Importance of Fair TradeMarch 24th, 2010 by Julie Urlaub
Fair trade is a term used frequently in sustainable living circles but like many “green” words, there tends to be confusion as to its meaning. Fair trade is a sustainability concept and is an alternative way of doing business – one that builds equitable, long-term partnerships between consumers in North America and producers in developing regions.
The word “fair” can mean a lot of different things to different people and there aremyths about what fair trade really is. Fair Trade is about more than just paying a fair wage. It is also not charity. It means that trading partnerships are based on reciprocal benefits and mutual respect; that prices paid to producers reflect the work they do; that workers have the right to organize; that national health, safety, and wage laws are enforced; and that products are environmentally sustainable and conserve natural resources.
Components of Fair Trade include:
> Fair wage.
> Fair working conditions.
> Open information exchanges between producers, consumers, and companies.
> Long-term trade relationships between corporations and producers.
> Practices that promote environmental protection and sustainable practices.
> Elimination of unnecessary middlemen between producers and consumers.
> Providing financial and technical assistance to producers whenever possible.
> Providing equal opportunities for advancement all people.
> Being open to public accountability.
> Ensuring the rights of children.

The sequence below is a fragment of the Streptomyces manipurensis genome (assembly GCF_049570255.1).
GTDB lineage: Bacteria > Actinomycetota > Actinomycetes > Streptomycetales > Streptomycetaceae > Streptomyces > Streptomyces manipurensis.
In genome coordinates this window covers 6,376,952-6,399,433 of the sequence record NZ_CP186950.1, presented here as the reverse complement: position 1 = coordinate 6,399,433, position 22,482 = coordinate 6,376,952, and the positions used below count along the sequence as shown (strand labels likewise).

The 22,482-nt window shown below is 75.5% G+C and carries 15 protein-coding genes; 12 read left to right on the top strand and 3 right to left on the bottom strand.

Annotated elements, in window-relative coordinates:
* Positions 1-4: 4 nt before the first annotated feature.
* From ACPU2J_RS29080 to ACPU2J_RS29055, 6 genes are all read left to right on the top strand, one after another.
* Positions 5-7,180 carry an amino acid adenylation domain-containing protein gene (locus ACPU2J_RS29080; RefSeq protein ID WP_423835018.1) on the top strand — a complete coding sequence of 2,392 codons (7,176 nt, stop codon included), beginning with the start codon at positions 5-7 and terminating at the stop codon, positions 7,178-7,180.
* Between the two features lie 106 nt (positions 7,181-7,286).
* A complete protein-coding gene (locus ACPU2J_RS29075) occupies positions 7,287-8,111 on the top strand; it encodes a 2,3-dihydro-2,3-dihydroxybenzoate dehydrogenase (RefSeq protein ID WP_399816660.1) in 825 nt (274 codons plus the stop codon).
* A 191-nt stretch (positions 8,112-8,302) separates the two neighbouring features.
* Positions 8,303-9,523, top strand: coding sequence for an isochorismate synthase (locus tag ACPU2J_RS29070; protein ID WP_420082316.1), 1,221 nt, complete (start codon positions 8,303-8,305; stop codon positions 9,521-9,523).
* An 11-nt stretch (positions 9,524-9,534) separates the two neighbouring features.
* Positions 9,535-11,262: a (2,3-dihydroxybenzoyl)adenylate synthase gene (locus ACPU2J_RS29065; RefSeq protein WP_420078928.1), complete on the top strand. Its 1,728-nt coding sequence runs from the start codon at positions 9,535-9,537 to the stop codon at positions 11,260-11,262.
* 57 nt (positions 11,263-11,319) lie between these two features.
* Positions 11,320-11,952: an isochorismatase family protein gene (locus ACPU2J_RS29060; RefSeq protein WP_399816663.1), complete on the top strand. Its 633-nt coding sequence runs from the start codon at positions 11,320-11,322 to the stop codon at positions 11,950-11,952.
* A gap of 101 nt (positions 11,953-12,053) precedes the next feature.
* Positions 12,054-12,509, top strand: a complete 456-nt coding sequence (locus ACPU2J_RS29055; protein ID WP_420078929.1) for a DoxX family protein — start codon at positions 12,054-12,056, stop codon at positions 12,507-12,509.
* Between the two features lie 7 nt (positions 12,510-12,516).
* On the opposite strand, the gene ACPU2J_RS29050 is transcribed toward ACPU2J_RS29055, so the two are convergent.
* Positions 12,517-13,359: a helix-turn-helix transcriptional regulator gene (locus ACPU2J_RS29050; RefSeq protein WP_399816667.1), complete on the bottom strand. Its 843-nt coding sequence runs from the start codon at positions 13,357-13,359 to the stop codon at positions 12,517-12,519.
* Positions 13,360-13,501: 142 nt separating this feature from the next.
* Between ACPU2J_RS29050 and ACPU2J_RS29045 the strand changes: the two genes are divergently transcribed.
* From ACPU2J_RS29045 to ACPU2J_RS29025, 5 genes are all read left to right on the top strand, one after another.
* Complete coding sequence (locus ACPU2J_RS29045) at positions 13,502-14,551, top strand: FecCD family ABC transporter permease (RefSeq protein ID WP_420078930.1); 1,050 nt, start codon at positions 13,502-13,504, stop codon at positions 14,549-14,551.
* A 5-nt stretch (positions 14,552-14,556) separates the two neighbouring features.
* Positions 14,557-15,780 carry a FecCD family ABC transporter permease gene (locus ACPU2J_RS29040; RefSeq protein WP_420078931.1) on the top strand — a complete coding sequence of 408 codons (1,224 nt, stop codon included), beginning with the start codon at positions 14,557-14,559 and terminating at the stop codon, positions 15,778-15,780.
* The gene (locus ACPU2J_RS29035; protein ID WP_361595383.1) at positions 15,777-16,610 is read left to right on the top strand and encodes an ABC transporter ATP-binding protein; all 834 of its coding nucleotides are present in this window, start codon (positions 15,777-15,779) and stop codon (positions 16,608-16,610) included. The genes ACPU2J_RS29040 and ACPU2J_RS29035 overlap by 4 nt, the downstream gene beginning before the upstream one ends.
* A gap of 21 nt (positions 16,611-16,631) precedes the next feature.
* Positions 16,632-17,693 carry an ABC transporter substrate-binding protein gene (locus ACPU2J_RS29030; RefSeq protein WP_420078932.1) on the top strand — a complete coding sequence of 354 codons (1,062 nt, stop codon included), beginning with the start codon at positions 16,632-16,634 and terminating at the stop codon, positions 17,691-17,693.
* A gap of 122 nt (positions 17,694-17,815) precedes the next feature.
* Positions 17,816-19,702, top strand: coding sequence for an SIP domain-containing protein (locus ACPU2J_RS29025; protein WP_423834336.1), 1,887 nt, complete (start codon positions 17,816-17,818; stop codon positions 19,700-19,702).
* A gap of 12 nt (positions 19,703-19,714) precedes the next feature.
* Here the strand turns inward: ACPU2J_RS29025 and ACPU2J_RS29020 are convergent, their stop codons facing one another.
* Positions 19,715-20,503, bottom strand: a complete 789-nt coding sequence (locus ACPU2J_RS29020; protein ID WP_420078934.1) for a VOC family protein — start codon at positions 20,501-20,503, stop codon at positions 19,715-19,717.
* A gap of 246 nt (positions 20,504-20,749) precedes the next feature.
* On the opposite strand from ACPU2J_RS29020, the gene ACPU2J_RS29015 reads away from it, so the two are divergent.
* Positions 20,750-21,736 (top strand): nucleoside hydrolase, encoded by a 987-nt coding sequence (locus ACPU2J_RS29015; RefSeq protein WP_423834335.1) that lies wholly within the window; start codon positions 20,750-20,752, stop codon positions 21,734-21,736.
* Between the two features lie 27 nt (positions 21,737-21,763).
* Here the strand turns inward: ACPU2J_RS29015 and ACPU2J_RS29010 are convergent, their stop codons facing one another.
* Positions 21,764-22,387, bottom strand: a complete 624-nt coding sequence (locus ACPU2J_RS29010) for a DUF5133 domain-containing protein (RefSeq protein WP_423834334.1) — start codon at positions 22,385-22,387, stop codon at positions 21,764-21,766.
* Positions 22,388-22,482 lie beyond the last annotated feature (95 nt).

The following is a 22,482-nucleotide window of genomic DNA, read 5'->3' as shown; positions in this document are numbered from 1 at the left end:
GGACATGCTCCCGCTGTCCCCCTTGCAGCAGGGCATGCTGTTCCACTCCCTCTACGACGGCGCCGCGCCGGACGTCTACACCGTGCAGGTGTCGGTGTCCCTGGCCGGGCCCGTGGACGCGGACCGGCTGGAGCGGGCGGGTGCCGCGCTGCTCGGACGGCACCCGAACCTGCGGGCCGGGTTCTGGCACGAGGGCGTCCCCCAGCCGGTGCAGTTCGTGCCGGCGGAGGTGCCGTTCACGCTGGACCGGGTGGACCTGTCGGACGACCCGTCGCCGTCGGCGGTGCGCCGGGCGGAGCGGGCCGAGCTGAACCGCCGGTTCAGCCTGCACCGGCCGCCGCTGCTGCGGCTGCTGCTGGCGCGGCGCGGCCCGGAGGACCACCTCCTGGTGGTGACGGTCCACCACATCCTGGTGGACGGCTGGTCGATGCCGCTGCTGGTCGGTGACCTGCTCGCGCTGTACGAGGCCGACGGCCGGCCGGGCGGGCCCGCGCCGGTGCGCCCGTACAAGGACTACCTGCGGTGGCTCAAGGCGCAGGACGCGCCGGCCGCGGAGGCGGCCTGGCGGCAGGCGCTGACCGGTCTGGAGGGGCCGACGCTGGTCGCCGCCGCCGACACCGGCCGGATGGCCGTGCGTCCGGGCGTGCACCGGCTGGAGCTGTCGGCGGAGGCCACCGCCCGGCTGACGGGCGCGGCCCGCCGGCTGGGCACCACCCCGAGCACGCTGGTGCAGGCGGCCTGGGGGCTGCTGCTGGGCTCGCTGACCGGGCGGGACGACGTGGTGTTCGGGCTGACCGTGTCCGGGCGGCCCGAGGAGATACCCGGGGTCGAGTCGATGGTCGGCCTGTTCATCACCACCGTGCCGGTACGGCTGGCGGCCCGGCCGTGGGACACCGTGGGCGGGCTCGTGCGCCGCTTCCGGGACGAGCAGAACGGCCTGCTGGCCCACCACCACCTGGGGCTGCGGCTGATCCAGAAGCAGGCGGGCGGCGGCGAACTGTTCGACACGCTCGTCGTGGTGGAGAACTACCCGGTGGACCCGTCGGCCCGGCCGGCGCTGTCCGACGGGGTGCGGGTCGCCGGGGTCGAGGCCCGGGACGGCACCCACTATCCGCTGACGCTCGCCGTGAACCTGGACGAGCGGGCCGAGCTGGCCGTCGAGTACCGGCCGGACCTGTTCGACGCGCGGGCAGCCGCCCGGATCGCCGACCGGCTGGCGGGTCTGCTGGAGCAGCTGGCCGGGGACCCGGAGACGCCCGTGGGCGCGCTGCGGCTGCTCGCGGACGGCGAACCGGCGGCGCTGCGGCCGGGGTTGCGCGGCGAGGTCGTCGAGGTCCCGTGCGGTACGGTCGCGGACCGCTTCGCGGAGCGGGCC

> Cultivating environmental stewardship.
> Respecting cultural identity.
More importantly, fair trade is a sustainable business model that has multiple environmental and social impacts:
> Fair trade has a positive effect on the environment.
> It benefits farmers, farm lands, and the workers in developing countries.
> Provides consumers with options to purchase ethically sound and higher integrity products.
> Positive impact on communities (children’s school fees are paid; nutritional needs met; health care costs are covered; the poor, especially women, are empowered; the environmental impact of production, sourcing, and transport is mitigated to the fullest extent possible. Such an impact is created, because fair trade approaches development as a holistic process.)
With increasing eco awareness there are more opportunities for consumers to leverage purchasing power to support credible and sustainable businesses.
The easiest way to buy fair trade items is to look for the Fair Trade Certified label. Another option is to explore the SocialYell site to identify and acknowledge businesses harnessing the economic, environmental, and social power of Fair Trade.